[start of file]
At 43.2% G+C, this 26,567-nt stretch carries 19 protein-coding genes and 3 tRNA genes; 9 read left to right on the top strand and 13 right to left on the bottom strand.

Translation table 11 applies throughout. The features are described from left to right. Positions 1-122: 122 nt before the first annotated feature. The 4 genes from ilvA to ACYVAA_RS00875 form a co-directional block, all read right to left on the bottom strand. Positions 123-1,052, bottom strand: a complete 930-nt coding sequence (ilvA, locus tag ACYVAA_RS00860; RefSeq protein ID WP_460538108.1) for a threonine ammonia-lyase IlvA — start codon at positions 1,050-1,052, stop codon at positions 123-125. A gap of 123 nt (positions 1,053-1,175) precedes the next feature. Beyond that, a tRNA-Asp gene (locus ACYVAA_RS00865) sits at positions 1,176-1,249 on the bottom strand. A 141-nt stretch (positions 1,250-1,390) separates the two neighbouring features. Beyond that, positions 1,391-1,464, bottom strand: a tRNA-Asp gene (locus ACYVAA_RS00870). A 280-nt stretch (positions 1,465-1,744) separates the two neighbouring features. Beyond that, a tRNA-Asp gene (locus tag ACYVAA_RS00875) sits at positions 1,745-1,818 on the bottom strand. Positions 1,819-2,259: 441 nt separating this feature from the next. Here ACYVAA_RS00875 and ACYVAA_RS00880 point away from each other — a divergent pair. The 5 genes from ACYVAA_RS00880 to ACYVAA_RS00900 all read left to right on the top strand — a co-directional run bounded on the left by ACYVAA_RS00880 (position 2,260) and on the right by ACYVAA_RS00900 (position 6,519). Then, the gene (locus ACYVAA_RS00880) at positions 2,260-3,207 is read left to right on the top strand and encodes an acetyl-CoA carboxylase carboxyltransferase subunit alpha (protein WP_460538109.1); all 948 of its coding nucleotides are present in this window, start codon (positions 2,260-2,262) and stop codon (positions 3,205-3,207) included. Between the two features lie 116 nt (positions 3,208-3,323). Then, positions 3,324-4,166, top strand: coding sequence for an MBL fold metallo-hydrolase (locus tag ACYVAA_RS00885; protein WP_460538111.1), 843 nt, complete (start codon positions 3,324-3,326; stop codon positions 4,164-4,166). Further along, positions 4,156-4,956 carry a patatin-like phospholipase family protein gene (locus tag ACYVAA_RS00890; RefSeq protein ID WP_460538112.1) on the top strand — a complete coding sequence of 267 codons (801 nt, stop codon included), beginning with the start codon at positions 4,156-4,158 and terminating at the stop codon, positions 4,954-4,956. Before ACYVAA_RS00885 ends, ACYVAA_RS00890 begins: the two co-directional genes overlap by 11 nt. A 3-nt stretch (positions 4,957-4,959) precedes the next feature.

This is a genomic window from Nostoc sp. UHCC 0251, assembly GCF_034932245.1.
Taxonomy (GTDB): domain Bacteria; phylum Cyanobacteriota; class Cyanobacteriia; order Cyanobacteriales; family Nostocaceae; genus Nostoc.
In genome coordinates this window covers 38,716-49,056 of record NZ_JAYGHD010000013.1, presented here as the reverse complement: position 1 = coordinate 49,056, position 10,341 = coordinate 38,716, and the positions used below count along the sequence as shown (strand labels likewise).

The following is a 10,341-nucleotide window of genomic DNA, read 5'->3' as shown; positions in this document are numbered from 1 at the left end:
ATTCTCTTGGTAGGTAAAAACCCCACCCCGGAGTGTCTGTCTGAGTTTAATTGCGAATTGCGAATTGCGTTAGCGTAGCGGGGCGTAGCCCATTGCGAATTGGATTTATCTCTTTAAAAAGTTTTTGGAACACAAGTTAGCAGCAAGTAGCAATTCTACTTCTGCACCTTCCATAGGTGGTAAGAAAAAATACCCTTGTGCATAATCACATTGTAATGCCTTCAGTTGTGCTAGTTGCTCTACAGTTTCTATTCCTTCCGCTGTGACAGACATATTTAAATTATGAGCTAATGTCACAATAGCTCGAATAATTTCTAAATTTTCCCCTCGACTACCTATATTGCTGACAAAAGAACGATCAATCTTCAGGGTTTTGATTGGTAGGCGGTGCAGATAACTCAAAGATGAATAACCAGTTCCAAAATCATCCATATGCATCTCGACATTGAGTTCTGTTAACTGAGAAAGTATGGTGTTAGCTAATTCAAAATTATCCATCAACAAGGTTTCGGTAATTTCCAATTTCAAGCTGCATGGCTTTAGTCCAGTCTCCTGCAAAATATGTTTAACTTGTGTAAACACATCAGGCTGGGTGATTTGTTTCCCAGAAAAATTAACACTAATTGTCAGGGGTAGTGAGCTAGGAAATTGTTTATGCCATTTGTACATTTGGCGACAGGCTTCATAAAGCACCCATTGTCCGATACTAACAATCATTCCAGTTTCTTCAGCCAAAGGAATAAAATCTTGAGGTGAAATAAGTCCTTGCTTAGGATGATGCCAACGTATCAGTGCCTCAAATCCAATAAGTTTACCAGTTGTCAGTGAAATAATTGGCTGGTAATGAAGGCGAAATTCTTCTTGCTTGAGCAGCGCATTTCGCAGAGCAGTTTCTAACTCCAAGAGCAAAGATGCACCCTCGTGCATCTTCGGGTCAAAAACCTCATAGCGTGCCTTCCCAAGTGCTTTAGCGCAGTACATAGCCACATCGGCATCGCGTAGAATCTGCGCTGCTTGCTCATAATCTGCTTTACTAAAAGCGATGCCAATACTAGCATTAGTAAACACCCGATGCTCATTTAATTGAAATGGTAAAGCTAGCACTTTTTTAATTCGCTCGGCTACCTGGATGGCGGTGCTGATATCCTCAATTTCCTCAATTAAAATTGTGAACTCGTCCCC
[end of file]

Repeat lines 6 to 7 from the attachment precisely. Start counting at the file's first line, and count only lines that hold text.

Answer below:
The following is a 10,341-nucleotide window of genomic DNA, read 5'->3' as shown; positions in this document are numbered from 1 at the left end:
ATTCTCTTGGTAGGTAAAAACCCCACCCCGGAGTGTCTGTCTGAGTTTAATTGCGAATTGCGAATTGCGTTAGCGTAGCGGGGCGTAGCCCATTGCGAATTGGATTTATCTCTTTAAAAAGTTTTTGGAACACAAGTTAGCAGCAAGTAGCAATTCTACTTCTGCACCTTCCATAGGTGGTAAGAAAAAATACCCTTGTGCATAATCACATTGTAATGCCTTCAGTTGTGCTAGTTGCTCTACAGTTTCTATTCCTTCCGCTGTGACAGACATATTTAAATTATGAGCTAATGTCACAATAGCTCGAATAATTTCTAAATTTTCCCCTCGACTACCTATATTGCTGACAAAAGAACGATCAATCTTCAGGGTTTTGATTGGTAGGCGGTGCAGATAACTCAAAGATGAATAACCAGTTCCAAAATCATCCATATGCATCTCGACATTGAGTTCTGTTAACTGAGAAAGTATGGTGTTAGCTAATTCAAAATTATCCATCAACAAGGTTTCGGTAATTTCCAATTTCAAGCTGCATGGCTTTAGTCCAGTCTCCTGCAAAATATGTTTAACTTGTGTAAACACATCAGGCTGGGTGATTTGTTTCCCAGAAAAATTAACACTAATTGTCAGGGGTAGTGAGCTAGGAAATTGTTTATGCCATTTGTACATTTGGCGACAGGCTTCATAAAGCACCCATTGTCCGATACTAACAATCATTCCAGTTTCTTCAGCCAAAGGAATAAAATCTTGAGGTGAAATAAGTCCTTGCTTAGGATGATGCCAACGTATCAGTGCCTCAAATCCAATAAGTTTACCAGTTGTCAGTGAAATAATTGGCTGGTAATGAAGGCGAAATTCTTCTTGCTTGAGCAGCGCATTTCGCAGAGCAGTTTCTAACTCCAAGAGCAAAGATGCACCCTCGTGCATCTTCGGGTCAAAAACCTCATAGCGTGCCTTCCCAAGTGCTTTAGCGCAGTACATAGCCACATCGGCATCGCGTAGAATCTGCGCTGCTTGCTCATAATCTGCTTTACTAAAAGCGATGCCAATACTAGCATTAGTAAACACCCGATGCTCATTTAATTGAAATGGTAAAGCTAGCACTTTTTTAATTCGCTCGGCTACCTGGATGGCGGTGCTGATATCCTCAATTTCCTCAATTAAAATTGTGAACTCGTCCCC